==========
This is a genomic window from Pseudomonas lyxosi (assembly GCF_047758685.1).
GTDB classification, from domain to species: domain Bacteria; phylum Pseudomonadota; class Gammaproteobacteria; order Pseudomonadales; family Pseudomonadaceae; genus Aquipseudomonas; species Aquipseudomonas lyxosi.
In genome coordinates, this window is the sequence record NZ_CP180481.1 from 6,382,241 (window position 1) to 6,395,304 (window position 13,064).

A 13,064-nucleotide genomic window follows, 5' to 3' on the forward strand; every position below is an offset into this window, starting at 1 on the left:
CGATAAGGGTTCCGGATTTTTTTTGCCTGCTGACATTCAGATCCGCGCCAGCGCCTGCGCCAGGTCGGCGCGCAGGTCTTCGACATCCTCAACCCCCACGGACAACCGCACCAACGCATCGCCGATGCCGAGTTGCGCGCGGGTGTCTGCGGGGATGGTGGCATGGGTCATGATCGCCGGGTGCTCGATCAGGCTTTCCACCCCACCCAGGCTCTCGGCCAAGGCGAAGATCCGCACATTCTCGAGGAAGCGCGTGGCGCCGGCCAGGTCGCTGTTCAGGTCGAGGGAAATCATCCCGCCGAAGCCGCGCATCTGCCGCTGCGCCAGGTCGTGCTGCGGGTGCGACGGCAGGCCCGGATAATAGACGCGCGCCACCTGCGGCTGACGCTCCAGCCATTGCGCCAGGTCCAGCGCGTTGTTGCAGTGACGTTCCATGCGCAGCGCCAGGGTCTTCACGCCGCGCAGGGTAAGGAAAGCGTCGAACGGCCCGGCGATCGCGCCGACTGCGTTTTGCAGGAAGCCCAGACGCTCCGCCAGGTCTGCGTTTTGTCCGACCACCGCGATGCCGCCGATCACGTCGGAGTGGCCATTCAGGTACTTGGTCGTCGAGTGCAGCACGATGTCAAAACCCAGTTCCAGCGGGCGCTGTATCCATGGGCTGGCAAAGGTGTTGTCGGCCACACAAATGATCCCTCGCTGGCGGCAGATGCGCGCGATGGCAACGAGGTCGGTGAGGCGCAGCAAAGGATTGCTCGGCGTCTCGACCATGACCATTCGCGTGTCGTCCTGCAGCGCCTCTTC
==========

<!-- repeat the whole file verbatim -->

This is a genomic window from Pseudomonas lyxosi (assembly GCF_047758685.1).
GTDB classification, from domain to species: domain Bacteria; phylum Pseudomonadota; class Gammaproteobacteria; order Pseudomonadales; family Pseudomonadaceae; genus Aquipseudomonas; species Aquipseudomonas lyxosi.
In genome coordinates, this window is the sequence record NZ_CP180481.1 from 6,382,241 (window position 1) to 6,395,304 (window position 13,064).

A 13,064-nucleotide genomic window follows, 5' to 3' on the forward strand; every position below is an offset into this window, starting at 1 on the left:
CGATAAGGGTTCCGGATTTTTTTTGCCTGCTGACATTCAGATCCGCGCCAGCGCCTGCGCCAGGTCGGCGCGCAGGTCTTCGACATCCTCAACCCCCACGGACAACCGCACCAACGCATCGCCGATGCCGAGTTGCGCGCGGGTGTCTGCGGGGATGGTGGCATGGGTCATGATCGCCGGGTGCTCGATCAGGCTTTCCACCCCACCCAGGCTCTCGGCCAAGGCGAAGATCCGCACATTCTCGAGGAAGCGCGTGGCGCCGGCCAGGTCGCTGTTCAGGTCGAGGGAAATCATCCCGCCGAAGCCGCGCATCTGCCGCTGCGCCAGGTCGTGCTGCGGGTGCGACGGCAGGCCCGGATAATAGACGCGCGCCACCTGCGGCTGACGCTCCAGCCATTGCGCCAGGTCCAGCGCGTTGTTGCAGTGACGTTCCATGCGCAGCGCCAGGGTCTTCACGCCGCGCAGGGTAAGGAAAGCGTCGAACGGCCCGGCGATCGCGCCGACTGCGTTTTGCAGGAAGCCCAGACGCTCCGCCAGGTCTGCGTTTTGTCCGACCACCGCGATGCCGCCGATCACGTCGGAGTGGCCATTCAGGTACTTGGTCGTCGAGTGCAGCACGATGTCAAAACCCAGTTCCAGCGGGCGCTGTATCCATGGGCTGGCAAAGGTGTTGTCGGCCACACAAATGATCCCTCGCTGGCGGCAGATGCGCGCGATGGCAACGAGGTCGGTGAGGCGCAGCAAAGGATTGCTCGGCGTCTCGACCATGACCATTCGCGTGTCGTCCTGCAGCGCCTCTTC